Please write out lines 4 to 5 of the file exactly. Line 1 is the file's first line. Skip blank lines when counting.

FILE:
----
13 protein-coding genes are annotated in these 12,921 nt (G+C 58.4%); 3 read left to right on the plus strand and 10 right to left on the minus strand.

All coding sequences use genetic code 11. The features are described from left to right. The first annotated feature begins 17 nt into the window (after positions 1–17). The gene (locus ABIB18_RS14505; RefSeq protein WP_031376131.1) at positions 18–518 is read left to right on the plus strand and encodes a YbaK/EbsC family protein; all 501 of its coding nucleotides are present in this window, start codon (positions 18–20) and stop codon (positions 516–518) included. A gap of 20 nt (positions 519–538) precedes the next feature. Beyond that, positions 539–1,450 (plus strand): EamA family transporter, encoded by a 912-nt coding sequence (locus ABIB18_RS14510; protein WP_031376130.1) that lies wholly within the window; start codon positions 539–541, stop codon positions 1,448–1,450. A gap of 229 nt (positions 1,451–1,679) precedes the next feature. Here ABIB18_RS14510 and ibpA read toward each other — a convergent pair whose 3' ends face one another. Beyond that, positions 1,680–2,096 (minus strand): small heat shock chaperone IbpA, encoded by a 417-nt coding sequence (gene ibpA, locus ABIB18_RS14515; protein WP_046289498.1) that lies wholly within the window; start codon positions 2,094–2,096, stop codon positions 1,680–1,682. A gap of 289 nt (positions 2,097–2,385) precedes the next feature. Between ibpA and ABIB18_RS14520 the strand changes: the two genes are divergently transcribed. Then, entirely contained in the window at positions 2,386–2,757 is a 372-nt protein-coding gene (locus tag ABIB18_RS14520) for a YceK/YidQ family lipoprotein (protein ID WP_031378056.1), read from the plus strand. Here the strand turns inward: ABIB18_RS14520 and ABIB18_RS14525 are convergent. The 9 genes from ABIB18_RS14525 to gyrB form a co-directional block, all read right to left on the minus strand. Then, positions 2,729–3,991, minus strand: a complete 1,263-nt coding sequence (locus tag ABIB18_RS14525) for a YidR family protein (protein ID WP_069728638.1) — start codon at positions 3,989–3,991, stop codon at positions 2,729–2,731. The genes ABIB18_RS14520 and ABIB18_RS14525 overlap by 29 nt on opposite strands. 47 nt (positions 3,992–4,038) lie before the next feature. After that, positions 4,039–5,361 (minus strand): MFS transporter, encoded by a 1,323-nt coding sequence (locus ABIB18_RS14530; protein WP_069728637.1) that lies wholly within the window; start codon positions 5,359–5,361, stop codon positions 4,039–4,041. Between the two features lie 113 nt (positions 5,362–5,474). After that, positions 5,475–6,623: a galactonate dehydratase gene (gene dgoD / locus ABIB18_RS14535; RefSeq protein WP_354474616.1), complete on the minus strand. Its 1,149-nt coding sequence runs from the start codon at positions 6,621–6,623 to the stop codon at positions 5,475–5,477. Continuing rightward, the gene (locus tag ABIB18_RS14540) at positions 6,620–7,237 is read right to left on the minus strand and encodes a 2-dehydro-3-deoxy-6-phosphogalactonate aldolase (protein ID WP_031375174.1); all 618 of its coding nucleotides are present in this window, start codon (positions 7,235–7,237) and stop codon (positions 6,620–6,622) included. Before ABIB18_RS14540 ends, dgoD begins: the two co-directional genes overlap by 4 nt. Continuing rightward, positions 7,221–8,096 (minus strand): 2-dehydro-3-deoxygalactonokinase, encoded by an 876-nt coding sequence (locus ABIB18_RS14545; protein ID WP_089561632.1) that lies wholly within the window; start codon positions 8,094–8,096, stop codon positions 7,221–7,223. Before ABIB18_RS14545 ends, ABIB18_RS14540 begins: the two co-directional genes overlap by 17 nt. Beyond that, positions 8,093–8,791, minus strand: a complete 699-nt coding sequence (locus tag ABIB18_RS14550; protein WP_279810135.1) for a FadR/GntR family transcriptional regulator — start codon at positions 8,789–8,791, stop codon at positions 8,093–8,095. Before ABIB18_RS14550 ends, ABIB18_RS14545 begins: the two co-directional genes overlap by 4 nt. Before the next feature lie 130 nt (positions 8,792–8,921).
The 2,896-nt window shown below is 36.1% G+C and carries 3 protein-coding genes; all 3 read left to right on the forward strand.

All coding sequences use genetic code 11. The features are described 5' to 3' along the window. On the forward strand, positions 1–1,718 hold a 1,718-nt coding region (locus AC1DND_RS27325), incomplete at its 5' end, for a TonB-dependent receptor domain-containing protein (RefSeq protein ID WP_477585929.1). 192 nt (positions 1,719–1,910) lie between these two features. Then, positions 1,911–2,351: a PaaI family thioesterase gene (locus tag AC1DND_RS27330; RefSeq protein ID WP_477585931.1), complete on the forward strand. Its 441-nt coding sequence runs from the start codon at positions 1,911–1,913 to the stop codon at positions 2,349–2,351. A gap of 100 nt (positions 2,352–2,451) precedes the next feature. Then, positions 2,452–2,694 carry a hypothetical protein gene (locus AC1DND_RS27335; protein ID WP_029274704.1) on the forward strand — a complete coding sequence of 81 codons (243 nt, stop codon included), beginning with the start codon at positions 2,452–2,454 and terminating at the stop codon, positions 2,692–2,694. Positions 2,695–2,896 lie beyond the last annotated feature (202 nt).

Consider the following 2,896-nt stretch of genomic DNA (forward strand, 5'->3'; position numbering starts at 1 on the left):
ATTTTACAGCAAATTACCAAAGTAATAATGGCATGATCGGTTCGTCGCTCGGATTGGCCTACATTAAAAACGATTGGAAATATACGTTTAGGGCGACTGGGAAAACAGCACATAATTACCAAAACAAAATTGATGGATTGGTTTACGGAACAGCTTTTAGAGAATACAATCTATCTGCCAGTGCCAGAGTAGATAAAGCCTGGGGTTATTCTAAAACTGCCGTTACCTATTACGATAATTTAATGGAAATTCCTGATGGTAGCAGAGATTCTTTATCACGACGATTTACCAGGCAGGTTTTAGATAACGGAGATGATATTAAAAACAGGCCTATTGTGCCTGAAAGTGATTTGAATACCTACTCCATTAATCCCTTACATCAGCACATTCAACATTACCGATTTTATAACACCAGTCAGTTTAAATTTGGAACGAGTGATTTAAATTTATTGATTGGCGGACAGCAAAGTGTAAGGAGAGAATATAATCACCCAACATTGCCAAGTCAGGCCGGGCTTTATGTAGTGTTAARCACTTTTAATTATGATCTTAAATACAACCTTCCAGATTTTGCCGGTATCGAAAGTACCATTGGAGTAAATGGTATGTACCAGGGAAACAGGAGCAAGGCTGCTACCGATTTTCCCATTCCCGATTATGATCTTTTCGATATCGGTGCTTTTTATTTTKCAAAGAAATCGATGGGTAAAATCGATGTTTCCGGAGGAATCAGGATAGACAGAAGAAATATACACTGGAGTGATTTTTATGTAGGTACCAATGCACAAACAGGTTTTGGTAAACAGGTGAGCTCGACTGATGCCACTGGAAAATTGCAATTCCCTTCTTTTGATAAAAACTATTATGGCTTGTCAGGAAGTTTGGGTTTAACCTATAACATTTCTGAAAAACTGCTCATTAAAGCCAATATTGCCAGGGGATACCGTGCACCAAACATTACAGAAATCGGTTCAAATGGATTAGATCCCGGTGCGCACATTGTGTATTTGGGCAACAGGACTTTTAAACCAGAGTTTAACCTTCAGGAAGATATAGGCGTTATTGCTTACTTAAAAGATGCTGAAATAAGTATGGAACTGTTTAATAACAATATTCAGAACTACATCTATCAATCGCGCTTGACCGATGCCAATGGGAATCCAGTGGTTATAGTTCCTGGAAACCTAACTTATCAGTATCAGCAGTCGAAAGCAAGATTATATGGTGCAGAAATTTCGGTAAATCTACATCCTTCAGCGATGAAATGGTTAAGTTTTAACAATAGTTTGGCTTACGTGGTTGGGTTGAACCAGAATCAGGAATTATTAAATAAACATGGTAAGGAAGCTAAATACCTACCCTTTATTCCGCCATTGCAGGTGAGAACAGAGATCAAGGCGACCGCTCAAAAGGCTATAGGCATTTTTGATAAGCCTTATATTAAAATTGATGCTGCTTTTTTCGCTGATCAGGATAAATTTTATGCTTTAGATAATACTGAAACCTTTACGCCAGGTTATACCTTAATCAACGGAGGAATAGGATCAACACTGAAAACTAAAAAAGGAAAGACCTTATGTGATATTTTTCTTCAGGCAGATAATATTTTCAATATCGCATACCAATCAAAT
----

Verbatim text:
All coding sequences use genetic code 11. The features are described 5' to 3' along the window. On the forward strand, positions 1–1,718 hold a 1,718-nt coding region (locus AC1DND_RS27325), incomplete at its 5' end, for a TonB-dependent receptor domain-containing protein (RefSeq protein ID WP_477585929.1). 192 nt (positions 1,719–1,910) lie between these two features. Then, positions 1,911–2,351: a PaaI family thioesterase gene (locus tag AC1DND_RS27330; RefSeq protein ID WP_477585931.1), complete on the forward strand. Its 441-nt coding sequence runs from the start codon at positions 1,911–1,913 to the stop codon at positions 2,349–2,351. A gap of 100 nt (positions 2,352–2,451) precedes the next feature. Then, positions 2,452–2,694 carry a hypothetical protein gene (locus AC1DND_RS27335; protein ID WP_029274704.1) on the forward strand — a complete coding sequence of 81 codons (243 nt, stop codon included), beginning with the start codon at positions 2,452–2,454 and terminating at the stop codon, positions 2,692–2,694. Positions 2,695–2,896 lie beyond the last annotated feature (202 nt).

Consider the following 2,896-nt stretch of genomic DNA (forward strand, 5'->3'; position numbering starts at 1 on the left):